Body Consciousness and Performance, Shusterman, Thinking through the Body, p. 205. Learning is never finished, learning a skill is not something that can be achieved completely once and for all because that would not in fact be a skill. Skill is dynamic and alive! It has the qualities of life itself. Merleau-Ponty says that the body schema is not a solid thing that we can inspect from all angles – it is dynamic and changes over time and with experience.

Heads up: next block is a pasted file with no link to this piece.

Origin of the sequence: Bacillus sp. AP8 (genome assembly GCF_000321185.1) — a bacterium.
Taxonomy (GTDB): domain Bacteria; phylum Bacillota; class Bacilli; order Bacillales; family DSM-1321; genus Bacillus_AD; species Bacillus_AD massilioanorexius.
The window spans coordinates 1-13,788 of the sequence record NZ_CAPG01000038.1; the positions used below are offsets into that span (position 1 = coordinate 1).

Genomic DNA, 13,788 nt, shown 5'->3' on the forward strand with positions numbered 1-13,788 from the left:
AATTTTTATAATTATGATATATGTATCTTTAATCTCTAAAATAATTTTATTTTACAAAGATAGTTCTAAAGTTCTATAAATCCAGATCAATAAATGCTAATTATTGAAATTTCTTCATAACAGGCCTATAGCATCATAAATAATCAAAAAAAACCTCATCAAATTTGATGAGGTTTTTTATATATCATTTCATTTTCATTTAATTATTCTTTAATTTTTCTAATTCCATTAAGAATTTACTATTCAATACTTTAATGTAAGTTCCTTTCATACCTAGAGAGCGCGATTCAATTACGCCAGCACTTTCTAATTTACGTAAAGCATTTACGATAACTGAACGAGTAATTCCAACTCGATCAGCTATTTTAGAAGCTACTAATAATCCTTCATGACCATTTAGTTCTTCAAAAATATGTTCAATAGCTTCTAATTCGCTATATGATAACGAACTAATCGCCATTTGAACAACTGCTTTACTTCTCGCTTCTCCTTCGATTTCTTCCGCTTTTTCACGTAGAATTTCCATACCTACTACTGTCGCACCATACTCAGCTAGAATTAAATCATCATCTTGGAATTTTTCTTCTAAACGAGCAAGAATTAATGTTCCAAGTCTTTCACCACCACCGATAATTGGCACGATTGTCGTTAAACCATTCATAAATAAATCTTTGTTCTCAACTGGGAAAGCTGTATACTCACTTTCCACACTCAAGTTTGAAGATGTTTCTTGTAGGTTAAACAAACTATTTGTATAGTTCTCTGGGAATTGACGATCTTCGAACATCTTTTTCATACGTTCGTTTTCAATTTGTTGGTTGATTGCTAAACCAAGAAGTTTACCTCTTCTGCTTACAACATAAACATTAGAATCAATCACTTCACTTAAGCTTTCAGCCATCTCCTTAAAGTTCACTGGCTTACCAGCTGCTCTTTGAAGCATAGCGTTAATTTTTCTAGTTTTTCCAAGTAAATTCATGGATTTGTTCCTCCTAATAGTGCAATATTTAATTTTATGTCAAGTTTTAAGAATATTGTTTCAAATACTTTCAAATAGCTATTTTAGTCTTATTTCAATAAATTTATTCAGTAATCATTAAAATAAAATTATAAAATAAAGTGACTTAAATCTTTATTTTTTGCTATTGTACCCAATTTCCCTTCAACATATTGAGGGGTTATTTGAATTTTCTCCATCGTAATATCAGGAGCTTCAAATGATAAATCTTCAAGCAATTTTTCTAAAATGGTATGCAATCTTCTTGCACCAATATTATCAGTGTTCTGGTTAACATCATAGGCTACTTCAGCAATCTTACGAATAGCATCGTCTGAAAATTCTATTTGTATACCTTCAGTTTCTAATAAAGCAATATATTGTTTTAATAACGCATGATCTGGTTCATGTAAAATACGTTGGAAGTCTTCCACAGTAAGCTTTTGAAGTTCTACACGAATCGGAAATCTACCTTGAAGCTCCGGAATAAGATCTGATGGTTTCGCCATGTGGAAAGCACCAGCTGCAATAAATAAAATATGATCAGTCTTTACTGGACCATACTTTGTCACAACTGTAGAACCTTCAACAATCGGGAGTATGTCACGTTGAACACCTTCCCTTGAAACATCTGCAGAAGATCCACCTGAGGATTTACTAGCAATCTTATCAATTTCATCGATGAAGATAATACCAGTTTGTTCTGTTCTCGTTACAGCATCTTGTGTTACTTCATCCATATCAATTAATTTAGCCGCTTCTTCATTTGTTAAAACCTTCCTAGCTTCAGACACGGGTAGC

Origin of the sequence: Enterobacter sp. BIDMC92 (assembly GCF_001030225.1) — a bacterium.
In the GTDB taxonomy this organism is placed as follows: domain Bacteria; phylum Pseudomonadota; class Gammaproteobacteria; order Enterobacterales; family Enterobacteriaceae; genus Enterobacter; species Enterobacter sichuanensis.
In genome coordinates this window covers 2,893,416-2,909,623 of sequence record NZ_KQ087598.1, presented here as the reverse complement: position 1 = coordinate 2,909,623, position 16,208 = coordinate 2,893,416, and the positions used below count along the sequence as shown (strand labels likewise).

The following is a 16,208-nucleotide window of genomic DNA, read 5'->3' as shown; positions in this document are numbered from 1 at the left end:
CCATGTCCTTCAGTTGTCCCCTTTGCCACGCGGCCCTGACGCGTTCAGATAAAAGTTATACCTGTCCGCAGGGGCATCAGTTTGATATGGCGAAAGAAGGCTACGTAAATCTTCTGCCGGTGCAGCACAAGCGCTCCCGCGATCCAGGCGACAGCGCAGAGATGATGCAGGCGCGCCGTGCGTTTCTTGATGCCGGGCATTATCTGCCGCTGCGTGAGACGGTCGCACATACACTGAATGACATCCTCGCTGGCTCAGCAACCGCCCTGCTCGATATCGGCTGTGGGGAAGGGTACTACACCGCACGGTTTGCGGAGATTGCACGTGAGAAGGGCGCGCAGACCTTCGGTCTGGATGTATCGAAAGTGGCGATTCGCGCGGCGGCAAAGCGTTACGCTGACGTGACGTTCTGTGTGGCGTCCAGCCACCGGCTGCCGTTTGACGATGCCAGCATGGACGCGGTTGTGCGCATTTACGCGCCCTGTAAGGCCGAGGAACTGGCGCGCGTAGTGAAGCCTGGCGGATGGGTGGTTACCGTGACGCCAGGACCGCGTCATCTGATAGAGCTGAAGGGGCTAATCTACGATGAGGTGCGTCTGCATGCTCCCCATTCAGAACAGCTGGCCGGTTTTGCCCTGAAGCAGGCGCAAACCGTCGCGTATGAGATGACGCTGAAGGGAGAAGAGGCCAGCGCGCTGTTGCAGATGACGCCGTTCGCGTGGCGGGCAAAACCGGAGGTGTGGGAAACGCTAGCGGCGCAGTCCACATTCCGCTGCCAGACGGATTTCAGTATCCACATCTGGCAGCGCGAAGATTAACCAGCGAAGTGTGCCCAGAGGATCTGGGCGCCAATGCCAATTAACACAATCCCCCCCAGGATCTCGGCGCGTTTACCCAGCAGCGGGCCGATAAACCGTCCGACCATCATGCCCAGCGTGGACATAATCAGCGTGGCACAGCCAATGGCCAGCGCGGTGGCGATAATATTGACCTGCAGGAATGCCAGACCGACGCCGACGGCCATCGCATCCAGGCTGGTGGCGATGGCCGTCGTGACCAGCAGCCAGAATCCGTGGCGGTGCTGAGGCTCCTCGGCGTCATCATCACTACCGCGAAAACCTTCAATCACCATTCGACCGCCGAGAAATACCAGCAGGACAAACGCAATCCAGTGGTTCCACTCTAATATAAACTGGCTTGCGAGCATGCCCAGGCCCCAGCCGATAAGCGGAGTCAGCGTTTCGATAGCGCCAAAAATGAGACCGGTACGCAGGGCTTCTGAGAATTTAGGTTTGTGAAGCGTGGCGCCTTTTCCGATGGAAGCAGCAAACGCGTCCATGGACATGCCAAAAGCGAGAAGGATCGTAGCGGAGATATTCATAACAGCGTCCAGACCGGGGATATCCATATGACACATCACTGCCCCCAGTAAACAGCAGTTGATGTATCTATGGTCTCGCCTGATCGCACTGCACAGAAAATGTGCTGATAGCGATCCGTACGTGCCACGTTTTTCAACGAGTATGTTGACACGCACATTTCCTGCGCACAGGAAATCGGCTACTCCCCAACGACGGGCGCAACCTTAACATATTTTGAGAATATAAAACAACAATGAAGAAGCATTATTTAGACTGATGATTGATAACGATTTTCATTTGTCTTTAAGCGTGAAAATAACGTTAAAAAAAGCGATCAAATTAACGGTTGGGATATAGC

Learning is never over like the mind is not a computer – it is not divisible into components, but is the very wholeness at work. This has to do with the fundamental phenomenological standpoint that we are in the world and of the world – we always find ourselves already there, we do not exist outside of the environment with which we are coupled. Our relations to things and others place us here, rather than elsewhere.
(Citations in Shusterman I am curious about: Stefan Vogt, “On Relations between Perceiving, Imagining, and Performing in the Learning of Cyclical Movement Sequences,” British Journal of Psychology 86 (1995), pp. 191-216, and Zeami Motokiyo, Kakyo (A Mirror Held to the Flower).)